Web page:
And so I noticed like how I the accumulation of stuff was showing me that I was also ignoring parts of myself, and ignoring how I felt about things and my own health. And I noticed when I really start to nurture my healing, then I noticed the clutter. And, and when I get rid of it, I just take a big deep breath. Like it all fits together. Like I said before, like connecting the dots of like, everything is an expression of everything. And so when we simplify our lives, and it's kind of fun to just start with our physical things, it's the easiest thing to look at. And, you know, you can do the Marie Kondo thing like you know, whatever style you resonate with my friend, Courtney Carver has a book called Project 333, which is how I started with my closet. And I really liked her approach. But, you know, it just again, is a gateway to how things are making you feel I didn't realize I was I had a layer of stress when I looked into my closet, or looked in my pantry, or went into the basement, like it all. And so right now, my mom is being wonderful and helping me paint the house before baby comes. And I knew I didn't like the paint color, but just kept not caring and not caring, and then having it repainted. I look at my living space, and I take a deep breath, you know. And so, again, it has to be accessible to you. And like, I might feel very superficial saying, my paint colors are now what I want them to be like. But like, whatever you can control, like if you live in an apartment, there's like a lot of things that you can't, so you take what you can and really take ownership of what you have in your life and what you have control over and make it intentional, like a lot of the simple shining movement is also called intentional living. Because you're being intentional about what you bring into your life, including your relationships. That was another thing is I always grew up a big people pleaser, a big extrovert. And I realized and that's something I'm still working on. But it doesn't serve me to have a bajillion friends and be everywhere all the time. It's not very fulfilling, actually. And so, my husband is very introverted. And I remember when we started, like, just hanging out with the same people all the time, and I was just like, oh, my gosh, this feels weird. Is this okay? Is this okay? That I only hang out a few people don't it don't need to be like, it was it was super weird. And surprising, but I guess that's my own neuroses. Like, I am more satisfied with a more intentional, closer friend group, I still like being friends with everybody, but like, they just serve different purposes in my life, I'm not trying to be best friends with every human being, you know, and so, you start with your closet, and then it moves into these other areas of life. And, or you start with your friends wherever you want to start. But then you see that it actually influences your energy levels and your body pain and your digestion. Like we the body up regulates, right. So we have these different layers of stress that's going on. And each stressor compounds upon itself. So if you are really stressed out about your so you have, you get a cold, okay. And so your immune system is sacrificed and you don't have enough reserves, but then all of a sudden, you lose your job. And you don't have the same resources to deal with that. So now you're responding to also the pressures of that stressor. And then you get home from losing your job and your kitchen is a mess. And that just triggers more stress. And then something happens with your loved one.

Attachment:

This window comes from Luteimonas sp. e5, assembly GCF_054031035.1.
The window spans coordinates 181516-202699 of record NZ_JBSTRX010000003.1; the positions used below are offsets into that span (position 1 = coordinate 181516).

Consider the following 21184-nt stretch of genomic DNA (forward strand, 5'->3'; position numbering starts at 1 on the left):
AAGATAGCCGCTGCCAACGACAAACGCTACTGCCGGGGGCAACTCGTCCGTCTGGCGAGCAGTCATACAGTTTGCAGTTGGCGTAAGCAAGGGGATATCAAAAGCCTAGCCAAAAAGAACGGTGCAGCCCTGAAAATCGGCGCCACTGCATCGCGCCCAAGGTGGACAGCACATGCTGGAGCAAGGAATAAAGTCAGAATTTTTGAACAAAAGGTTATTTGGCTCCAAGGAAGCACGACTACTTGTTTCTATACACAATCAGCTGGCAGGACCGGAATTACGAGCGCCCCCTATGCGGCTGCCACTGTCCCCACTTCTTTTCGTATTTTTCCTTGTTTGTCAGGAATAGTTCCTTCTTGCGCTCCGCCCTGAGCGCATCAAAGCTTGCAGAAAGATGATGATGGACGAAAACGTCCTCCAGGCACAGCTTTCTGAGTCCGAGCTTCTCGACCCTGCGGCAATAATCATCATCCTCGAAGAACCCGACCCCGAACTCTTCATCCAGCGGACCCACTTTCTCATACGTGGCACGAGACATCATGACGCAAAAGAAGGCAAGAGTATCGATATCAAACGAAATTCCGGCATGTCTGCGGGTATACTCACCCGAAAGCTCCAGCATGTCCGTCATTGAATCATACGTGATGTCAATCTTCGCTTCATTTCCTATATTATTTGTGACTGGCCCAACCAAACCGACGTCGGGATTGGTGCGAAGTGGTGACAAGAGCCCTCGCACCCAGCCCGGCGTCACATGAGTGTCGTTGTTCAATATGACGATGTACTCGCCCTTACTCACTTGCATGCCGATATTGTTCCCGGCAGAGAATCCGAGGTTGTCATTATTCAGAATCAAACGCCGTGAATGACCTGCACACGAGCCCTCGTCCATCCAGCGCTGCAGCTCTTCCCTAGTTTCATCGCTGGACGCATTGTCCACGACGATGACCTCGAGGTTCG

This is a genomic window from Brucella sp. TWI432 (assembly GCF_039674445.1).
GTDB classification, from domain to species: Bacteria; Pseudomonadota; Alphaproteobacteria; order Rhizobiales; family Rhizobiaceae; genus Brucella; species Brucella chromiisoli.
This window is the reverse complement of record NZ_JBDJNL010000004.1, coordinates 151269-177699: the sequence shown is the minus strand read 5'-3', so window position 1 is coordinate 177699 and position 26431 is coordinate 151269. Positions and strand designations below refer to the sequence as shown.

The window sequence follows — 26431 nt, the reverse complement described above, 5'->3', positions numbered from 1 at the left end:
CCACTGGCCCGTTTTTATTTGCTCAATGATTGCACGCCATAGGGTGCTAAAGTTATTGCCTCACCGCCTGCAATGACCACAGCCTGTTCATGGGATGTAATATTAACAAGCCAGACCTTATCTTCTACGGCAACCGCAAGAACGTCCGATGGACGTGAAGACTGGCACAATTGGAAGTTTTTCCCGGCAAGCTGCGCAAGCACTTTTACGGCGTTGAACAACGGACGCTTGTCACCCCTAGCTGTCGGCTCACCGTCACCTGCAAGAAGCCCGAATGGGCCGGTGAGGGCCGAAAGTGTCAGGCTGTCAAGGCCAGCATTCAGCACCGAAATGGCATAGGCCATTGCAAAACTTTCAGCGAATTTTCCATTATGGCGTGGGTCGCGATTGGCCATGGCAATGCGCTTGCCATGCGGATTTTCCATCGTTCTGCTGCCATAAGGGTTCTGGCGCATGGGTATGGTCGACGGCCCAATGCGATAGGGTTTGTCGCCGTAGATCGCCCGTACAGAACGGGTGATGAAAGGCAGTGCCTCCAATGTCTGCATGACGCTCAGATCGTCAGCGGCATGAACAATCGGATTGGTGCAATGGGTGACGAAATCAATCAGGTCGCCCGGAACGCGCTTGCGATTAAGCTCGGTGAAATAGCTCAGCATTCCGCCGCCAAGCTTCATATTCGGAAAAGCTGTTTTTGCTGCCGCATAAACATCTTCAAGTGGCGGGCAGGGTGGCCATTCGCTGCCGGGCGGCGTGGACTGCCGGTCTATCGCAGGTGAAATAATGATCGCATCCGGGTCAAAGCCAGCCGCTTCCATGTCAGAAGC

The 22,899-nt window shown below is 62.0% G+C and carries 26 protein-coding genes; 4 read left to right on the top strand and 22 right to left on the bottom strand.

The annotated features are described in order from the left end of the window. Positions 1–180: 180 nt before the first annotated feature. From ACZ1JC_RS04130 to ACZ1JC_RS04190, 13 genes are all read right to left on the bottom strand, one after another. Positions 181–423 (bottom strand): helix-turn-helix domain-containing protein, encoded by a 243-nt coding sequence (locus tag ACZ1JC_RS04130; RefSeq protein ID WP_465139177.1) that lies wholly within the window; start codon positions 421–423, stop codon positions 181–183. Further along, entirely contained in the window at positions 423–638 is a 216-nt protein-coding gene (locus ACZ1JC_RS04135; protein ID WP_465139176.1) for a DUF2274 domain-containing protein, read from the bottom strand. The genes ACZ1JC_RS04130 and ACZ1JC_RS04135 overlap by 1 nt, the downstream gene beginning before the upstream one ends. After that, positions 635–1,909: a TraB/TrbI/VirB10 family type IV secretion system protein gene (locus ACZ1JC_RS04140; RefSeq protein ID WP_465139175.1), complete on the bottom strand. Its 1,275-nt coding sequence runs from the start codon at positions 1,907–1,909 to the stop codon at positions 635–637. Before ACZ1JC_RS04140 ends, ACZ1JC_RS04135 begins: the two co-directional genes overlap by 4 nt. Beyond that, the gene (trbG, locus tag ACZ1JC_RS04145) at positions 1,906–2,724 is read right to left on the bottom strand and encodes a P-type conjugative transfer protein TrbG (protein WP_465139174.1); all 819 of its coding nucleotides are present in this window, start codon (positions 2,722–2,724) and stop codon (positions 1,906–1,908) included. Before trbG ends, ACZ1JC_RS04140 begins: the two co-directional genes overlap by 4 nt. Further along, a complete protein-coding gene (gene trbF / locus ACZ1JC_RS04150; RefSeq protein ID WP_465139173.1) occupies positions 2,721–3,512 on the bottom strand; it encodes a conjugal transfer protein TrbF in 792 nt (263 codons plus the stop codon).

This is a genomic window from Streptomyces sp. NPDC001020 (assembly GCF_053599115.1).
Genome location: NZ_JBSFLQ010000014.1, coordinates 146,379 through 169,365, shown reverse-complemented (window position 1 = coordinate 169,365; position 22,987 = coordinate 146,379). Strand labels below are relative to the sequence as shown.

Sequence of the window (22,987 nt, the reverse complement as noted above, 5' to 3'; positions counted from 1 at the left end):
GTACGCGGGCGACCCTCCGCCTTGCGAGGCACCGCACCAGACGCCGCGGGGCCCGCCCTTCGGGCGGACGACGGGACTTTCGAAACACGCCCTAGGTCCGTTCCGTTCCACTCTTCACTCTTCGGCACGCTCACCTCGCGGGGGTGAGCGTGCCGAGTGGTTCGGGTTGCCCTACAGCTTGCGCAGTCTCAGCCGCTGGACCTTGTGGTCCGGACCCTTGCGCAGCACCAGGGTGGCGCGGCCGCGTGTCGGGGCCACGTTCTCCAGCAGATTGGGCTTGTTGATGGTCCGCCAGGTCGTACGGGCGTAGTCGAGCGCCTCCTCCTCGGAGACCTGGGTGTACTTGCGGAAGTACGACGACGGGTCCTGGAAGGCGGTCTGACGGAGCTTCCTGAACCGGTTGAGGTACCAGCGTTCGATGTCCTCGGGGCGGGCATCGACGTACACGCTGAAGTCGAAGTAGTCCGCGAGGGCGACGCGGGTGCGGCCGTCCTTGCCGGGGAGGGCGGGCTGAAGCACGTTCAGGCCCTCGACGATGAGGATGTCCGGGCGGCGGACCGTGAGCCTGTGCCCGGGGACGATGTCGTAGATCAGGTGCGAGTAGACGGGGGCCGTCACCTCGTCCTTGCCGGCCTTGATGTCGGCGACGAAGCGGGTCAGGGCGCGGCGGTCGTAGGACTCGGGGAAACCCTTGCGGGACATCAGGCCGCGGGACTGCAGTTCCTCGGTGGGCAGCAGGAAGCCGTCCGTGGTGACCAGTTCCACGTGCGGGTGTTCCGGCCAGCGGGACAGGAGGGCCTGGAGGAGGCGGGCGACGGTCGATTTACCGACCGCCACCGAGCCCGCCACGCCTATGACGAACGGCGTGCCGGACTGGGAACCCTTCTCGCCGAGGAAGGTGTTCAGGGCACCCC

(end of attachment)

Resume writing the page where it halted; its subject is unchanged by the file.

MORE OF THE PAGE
And so all these layers of stress are constantly influencing us. So we don't think about the benefits of removing these smaller layers of stress, but they're actually deregulating the body, because then you can use that energy into dealing with these other stressors. And so everything that's in your control, in a healthy way, control it, because it's going to help you deal with the things that are out of your control. And there's a lot out of our control right now. And so we need everything we can get. And so we get to simplify our lives and that's an ongoing lifelong thing, but it's a practice, right? But that is going to help us have the reserves to be able to approach our current stressors, but also things that happen suddenly. Like, even with the pandemic, if you weren't stocked up on toilet paper, like, look out, you know, like, if we don't have our reserves, when something strikes, you got nothing. And so that's also the motivator of self-care and simplifying all this stuff. So we have reserves, and can respond with those reserves. So that's how simplifying fits into everything is just another layer, it's a very powerful layer that we tend to ignore, because we just haven't connected those dots yet. But once you do, it's really powerful. And, and it helps following some sort of structure to like with the seasons, is like that simplifies your healing decisions. You're no longer looking to what everyone else is doing all the time, or thinking you have to do yoga and meditation and journaling and blah, blah, blah, getting massages all the time, like you, you'll be like, you know what, this is what's happening to me right now. This is the season that I'm in, these are the one or two practices I'm going to do. And those are going to be more effective, because they're wise decisions. So yeah, I could talk about simplifying for a long time.